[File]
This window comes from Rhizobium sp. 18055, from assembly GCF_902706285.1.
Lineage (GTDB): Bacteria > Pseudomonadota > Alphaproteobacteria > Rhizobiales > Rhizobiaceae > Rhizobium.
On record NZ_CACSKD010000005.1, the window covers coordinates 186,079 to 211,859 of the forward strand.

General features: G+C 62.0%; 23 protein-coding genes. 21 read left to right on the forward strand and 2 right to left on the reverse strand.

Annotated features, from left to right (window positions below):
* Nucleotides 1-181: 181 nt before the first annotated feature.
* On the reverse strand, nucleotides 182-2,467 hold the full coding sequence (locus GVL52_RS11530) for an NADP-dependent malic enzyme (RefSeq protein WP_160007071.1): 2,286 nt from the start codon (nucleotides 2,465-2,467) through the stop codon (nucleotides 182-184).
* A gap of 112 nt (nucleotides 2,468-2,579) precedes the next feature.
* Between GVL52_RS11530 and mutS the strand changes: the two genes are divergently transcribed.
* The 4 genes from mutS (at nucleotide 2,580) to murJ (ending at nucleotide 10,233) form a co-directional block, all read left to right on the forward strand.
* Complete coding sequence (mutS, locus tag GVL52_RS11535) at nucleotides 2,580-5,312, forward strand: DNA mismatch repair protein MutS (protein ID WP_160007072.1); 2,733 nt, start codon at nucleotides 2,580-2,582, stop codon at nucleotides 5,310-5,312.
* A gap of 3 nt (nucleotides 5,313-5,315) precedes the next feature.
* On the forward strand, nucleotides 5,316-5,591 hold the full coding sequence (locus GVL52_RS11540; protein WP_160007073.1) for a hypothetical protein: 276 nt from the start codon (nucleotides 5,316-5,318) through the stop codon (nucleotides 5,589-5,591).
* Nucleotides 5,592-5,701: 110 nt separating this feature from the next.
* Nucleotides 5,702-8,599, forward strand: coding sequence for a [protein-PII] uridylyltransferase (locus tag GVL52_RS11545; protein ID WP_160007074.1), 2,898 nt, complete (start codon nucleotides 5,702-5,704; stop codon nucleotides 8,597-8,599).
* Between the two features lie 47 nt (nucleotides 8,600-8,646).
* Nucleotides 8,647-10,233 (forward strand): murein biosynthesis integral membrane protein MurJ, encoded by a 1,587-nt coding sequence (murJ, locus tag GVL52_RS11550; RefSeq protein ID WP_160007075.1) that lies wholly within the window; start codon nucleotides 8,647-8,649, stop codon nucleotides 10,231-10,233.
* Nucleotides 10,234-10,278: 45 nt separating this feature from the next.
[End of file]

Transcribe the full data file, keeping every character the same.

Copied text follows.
This window comes from Rhizobium sp. 18055, from assembly GCF_902706285.1.
Lineage (GTDB): Bacteria > Pseudomonadota > Alphaproteobacteria > Rhizobiales > Rhizobiaceae > Rhizobium.
On record NZ_CACSKD010000005.1, the window covers coordinates 186,079 to 211,859 of the forward strand.

General features: G+C 62.0%; 23 protein-coding genes. 21 read left to right on the forward strand and 2 right to left on the reverse strand.

Annotated features, from left to right (window positions below):
* Nucleotides 1-181: 181 nt before the first annotated feature.
* On the reverse strand, nucleotides 182-2,467 hold the full coding sequence (locus GVL52_RS11530) for an NADP-dependent malic enzyme (RefSeq protein WP_160007071.1): 2,286 nt from the start codon (nucleotides 2,465-2,467) through the stop codon (nucleotides 182-184).
* A gap of 112 nt (nucleotides 2,468-2,579) precedes the next feature.
* Between GVL52_RS11530 and mutS the strand changes: the two genes are divergently transcribed.
* The 4 genes from mutS (at nucleotide 2,580) to murJ (ending at nucleotide 10,233) form a co-directional block, all read left to right on the forward strand.
* Complete coding sequence (mutS, locus tag GVL52_RS11535) at nucleotides 2,580-5,312, forward strand: DNA mismatch repair protein MutS (protein ID WP_160007072.1); 2,733 nt, start codon at nucleotides 2,580-2,582, stop codon at nucleotides 5,310-5,312.
* A gap of 3 nt (nucleotides 5,313-5,315) precedes the next feature.
* On the forward strand, nucleotides 5,316-5,591 hold the full coding sequence (locus GVL52_RS11540; protein WP_160007073.1) for a hypothetical protein: 276 nt from the start codon (nucleotides 5,316-5,318) through the stop codon (nucleotides 5,589-5,591).
* Nucleotides 5,592-5,701: 110 nt separating this feature from the next.
* Nucleotides 5,702-8,599, forward strand: coding sequence for a [protein-PII] uridylyltransferase (locus tag GVL52_RS11545; protein ID WP_160007074.1), 2,898 nt, complete (start codon nucleotides 5,702-5,704; stop codon nucleotides 8,597-8,599).
* Between the two features lie 47 nt (nucleotides 8,600-8,646).
* Nucleotides 8,647-10,233 (forward strand): murein biosynthesis integral membrane protein MurJ, encoded by a 1,587-nt coding sequence (murJ, locus tag GVL52_RS11550; RefSeq protein ID WP_160007075.1) that lies wholly within the window; start codon nucleotides 8,647-8,649, stop codon nucleotides 10,231-10,233.
* Nucleotides 10,234-10,278: 45 nt separating this feature from the next.